Warbler (oz13888)

 

Warbler (oz13888) by John Towell 1997 - plan thumbnail

About this Plan

Warbler. Model aero engine.

Direct submission to Outerzone.

"Attached Warbler plan and articles. I am happy for these to be posted on Outerzone. If anyone wants to let me know they are building an example, my email address is jtow1234@gmail.com. Kind Regards, John"

Note the Warbler plan and article was published in both RCM&E 1997, and then in Model Engineer, May 1999.

Quote: "The Warbler. John Towell introduces his design for a quiet running, vintage style small diesel engine with throttle control. His good advice and description of its manufacture should enable anyone interested to produce a successful working power plant.

Part 1: Lucky breaks. The Warbler is my first design and the second model arcraft engine that I have built. After many years thinking that I would never be able to make an engine that worked I have discovered that it is not so difficult. This article will explain how to make your own engine by showing some of the operations. I will also mention a few ways of getting help and advice. Hopefully this will encourage more people to have a go. The satisfaction achieved when you start an engine which you have made is worth all the effort!

Model aicraft engines have fascinated me ever since buying my first engine, a DC Merlin, over thirty years ago. I well remember the excitement when, after hours of struggling, I finally managed to start it. During my teenage years I became quite good at making model aircraft and learnt how to get the best from their engines. Eventually I dreamt of making my own engine but I had no access to metal working machines and my standard of metal work was not too good.

About ten years ago I bought my first lathe, a 'very' second hand Myford ML7 and, with a limited degree of success, attempted to make odd bits to repair or modify engines. I had no experience of lathe work and every time I made something the results were poor, often because I was using blunt cutting tools at the wrong angle and speed. But for two lucky breaks, at this stage I would have given up on my dream.

First, my employers based me in Sydney for some weeks and while there I visited David Owen who is a great model aeroplane engine enthusiast. David had recently designed a very nice 2cc diesel engine for home construction, called the Owen Mate (oz13710) which used a special aluminium extrusion for the crankcase. David kindly showed me how the engine was made and gave me a set of drawings and an extrusion. The instructions were clear and comprehensive and I read through them several times, but the extrusion sat on my bookshelf for a long time, as I was afraid to start construction in case I ruined it!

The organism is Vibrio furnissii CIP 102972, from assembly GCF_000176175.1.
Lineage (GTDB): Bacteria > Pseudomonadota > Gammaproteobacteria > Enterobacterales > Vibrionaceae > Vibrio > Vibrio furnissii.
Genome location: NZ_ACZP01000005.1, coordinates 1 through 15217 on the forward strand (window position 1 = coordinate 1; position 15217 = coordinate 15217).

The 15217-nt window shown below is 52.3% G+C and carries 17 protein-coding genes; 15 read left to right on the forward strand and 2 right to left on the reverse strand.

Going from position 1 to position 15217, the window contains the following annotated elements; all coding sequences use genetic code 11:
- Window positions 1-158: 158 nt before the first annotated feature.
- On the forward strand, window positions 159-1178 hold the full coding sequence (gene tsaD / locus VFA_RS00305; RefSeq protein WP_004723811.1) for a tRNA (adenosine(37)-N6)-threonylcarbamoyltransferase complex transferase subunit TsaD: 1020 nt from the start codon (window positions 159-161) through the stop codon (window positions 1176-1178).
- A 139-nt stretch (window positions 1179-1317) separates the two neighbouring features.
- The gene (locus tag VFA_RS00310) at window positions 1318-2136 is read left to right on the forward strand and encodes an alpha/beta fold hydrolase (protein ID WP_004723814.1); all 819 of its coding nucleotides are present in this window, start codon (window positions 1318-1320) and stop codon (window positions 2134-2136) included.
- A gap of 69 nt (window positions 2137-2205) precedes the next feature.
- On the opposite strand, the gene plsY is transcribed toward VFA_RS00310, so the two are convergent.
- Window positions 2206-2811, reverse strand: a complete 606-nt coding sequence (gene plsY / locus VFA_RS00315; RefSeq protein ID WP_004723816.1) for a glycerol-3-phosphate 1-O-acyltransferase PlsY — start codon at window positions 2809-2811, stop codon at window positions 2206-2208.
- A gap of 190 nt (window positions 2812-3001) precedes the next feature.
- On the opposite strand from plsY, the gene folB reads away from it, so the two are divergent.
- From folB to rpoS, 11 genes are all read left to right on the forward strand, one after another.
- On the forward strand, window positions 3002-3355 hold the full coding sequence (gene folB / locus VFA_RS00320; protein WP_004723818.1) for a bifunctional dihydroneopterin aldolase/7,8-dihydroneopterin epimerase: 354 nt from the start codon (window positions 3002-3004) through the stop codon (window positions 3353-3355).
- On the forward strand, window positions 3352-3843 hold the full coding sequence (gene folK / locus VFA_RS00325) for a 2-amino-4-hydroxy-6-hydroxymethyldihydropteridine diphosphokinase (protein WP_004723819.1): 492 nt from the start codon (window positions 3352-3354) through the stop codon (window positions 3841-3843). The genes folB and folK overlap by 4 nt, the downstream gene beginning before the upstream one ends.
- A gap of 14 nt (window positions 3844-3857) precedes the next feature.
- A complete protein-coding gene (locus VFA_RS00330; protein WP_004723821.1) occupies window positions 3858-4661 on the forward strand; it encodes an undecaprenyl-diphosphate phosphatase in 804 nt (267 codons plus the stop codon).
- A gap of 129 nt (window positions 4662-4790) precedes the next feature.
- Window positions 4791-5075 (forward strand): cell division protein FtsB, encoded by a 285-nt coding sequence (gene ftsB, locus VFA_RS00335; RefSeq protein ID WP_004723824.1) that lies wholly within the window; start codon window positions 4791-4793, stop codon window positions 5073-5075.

The second lucky break was when I discovered that Guildford College ran workshop appreciation classes. I enrolled at the college and this turned out to be a significant step forward. The classes started with small projects to teach the basics of using a lathe and milling machine. There was a wide range of ages and abilities in the class and everyone was helpful and friendly. Students progressed at their individual rates and very soon I felt confident enough to have a go with the Mate.

There was access to a wide range of machine tools, sound advice and plenty of encouragement. I felt optimistic.

As work progressed, I still made plenty of mistakes and several times had to start a part agaln, but the engine was finished after six months of spare time effort. I was very pleased with the way it looked and amazed when it burst into life almost immediately. I fitted the Mate to my trusty old Junior 60 with three-channel radio and the 2cc engine flew it nicely. I entered the Mate for the Model Engineer Exhibition at Olympia and was pleased to be awarded a Very Highly Commended certificate.

After flying the Mate for a while I decided to design my own engine to better suit my needs. My aim was to build a vintage style diesel with throttle control that had a little more power than the Mate and which was much quieter. The engine was to be made from the solid with no requirement for castings and use similar construction techniques to the Mate.

To achieve this I increased the capacity to 3.5cc and designed the engine for relatively low speeds with the side port layout and moderate port sizes. This has proved successful as the engine starts easily and turns an 11 x 6 in propeller with plenty of power and moderate noise levels. After it had run a few times I decided to call it the Warbler. The throttle is very effective with a low steady idle and good pick up. I intend to make an exhaust system later to reduce the noise levels even further..."

Supplementary file notes

Article.
Article (ME).

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Warbler (oz13888) by John Towell 1997 - model pic

Datafile:
  • (oz13888)
    Warbler
    by John Towell
    from RCME
    1997 
    3.5 cc
    Engine Diesel
    clean :)
    complete :)
    got article :)
  • Submitted: 10/06/2022
    Filesize: 9393KB
    Format: • PDFbitmap
    Credit*: JohnTowell

Warbler (oz13888) by John Towell 1997 - pic 004.jpg
004.jpg

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